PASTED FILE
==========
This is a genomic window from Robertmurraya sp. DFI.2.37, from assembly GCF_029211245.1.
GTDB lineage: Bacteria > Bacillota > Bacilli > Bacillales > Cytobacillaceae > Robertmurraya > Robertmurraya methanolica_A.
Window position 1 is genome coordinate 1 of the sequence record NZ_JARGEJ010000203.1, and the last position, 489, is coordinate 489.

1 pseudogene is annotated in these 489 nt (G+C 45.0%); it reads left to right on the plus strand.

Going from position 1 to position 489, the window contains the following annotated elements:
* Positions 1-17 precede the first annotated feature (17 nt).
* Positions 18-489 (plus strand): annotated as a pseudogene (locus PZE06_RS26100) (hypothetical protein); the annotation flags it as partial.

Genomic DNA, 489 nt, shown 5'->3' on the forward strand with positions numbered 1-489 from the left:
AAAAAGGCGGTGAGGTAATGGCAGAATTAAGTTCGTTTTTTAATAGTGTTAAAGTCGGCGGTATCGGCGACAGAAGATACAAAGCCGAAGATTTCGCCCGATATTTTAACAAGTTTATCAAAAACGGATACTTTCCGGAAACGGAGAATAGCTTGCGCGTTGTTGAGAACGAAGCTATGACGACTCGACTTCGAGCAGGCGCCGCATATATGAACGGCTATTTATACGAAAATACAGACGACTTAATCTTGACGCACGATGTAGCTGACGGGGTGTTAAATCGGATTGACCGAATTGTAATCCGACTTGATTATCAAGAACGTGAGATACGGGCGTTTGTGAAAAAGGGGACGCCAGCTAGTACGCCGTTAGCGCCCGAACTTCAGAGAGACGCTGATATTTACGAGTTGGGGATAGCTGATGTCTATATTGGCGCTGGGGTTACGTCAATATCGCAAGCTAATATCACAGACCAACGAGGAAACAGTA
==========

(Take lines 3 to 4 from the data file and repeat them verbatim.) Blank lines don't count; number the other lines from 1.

Window position 1 is genome coordinate 1 of the sequence record NZ_JARGEJ010000203.1, and the last position, 489, is coordinate 489.

1 pseudogene is annotated in these 489 nt (G+C 45.0%); it reads left to right on the plus strand.